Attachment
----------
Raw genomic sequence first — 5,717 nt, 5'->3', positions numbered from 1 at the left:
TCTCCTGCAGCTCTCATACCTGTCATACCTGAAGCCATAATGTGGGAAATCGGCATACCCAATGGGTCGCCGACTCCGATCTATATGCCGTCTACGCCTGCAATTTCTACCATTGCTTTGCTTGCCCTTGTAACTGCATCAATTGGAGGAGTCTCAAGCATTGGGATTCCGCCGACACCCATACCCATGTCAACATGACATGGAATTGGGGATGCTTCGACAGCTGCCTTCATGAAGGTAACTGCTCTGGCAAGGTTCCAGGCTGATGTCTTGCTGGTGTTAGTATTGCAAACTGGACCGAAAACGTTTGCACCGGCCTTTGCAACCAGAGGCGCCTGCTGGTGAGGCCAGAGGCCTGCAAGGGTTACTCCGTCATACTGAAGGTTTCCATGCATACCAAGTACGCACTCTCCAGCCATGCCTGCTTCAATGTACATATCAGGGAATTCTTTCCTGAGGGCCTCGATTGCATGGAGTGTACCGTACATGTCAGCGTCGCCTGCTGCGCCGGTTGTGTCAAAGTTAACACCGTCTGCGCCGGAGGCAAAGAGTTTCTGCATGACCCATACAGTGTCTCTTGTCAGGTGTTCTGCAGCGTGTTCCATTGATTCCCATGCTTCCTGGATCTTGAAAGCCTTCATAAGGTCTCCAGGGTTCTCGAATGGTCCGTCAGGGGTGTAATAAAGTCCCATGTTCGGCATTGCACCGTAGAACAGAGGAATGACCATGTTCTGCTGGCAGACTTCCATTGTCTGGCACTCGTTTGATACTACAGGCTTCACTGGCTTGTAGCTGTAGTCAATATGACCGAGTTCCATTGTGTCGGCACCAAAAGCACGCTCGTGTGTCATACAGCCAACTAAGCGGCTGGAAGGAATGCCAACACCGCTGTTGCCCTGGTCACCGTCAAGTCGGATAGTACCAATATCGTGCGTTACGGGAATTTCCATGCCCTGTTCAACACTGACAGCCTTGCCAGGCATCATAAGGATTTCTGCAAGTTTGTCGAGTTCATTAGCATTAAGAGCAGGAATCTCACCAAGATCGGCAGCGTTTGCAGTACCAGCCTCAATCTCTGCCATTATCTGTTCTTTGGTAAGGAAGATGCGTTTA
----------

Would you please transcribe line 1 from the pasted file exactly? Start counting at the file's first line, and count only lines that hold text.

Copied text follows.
Raw genomic sequence first — 5,717 nt, 5'->3', positions numbered from 1 at the left: